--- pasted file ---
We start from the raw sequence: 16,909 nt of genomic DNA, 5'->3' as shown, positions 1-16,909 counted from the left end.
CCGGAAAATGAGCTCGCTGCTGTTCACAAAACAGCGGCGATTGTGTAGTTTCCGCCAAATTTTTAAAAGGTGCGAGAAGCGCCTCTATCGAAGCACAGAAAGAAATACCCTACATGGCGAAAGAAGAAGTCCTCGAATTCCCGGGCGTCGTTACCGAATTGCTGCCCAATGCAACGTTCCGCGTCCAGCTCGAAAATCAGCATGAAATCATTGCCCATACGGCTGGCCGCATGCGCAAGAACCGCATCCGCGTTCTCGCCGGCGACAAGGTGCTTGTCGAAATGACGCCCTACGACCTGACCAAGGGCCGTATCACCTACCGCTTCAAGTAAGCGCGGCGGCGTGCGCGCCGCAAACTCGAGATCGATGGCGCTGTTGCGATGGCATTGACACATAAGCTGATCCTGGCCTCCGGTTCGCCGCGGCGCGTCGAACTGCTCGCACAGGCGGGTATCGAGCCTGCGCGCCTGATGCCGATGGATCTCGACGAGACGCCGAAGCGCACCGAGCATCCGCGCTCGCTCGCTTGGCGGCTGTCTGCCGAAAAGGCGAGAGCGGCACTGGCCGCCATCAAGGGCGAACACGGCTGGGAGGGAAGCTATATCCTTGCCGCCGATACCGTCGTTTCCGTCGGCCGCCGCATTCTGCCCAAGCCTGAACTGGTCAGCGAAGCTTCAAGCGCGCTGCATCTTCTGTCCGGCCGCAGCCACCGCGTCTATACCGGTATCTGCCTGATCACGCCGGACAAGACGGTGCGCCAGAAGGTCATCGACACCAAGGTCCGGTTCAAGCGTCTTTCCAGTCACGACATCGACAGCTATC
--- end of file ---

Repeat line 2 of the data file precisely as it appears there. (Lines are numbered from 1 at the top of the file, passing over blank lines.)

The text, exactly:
CCGGAAAATGAGCTCGCTGCTGTTCACAAAACAGCGGCGATTGTGTAGTTTCCGCCAAATTTTTAAAAGGTGCGAGAAGCGCCTCTATCGAAGCACAGAAAGAAATACCCTACATGGCGAAAGAAGAAGTCCTCGAATTCCCGGGCGTCGTTACCGAATTGCTGCCCAATGCAACGTTCCGCGTCCAGCTCGAAAATCAGCATGAAATCATTGCCCATACGGCTGGCCGCATGCGCAAGAACCGCATCCGCGTTCTCGCCGGCGACAAGGTGCTTGTCGAAATGACGCCCTACGACCTGACCAAGGGCCGTATCACCTACCGCTTCAAGTAAGCGCGGCGGCGTGCGCGCCGCAAACTCGAGATCGATGGCGCTGTTGCGATGGCATTGACACATAAGCTGATCCTGGCCTCCGGTTCGCCGCGGCGCGTCGAACTGCTCGCACAGGCGGGTATCGAGCCTGCGCGCCTGATGCCGATGGATCTCGACGAGACGCCGAAGCGCACCGAGCATCCGCGCTCGCTCGCTTGGCGGCTGTCTGCCGAAAAGGCGAGAGCGGCACTGGCCGCCATCAAGGGCGAACACGGCTGGGAGGGAAGCTATATCCTTGCCGCCGATACCGTCGTTTCCGTCGGCCGCCGCATTCTGCCCAAGCCTGAACTGGTCAGCGAAGCTTCAAGCGCGCTGCATCTTCTGTCCGGCCGCAGCCACCGCGTCTATACCGGTATCTGCCTGATCACGCCGGACAAGACGGTGCGCCAGAAGGTCATCGACACCAAGGTCCGGTTCAAGCGTCTTTCCAGTCACGACATCGACAGCTATC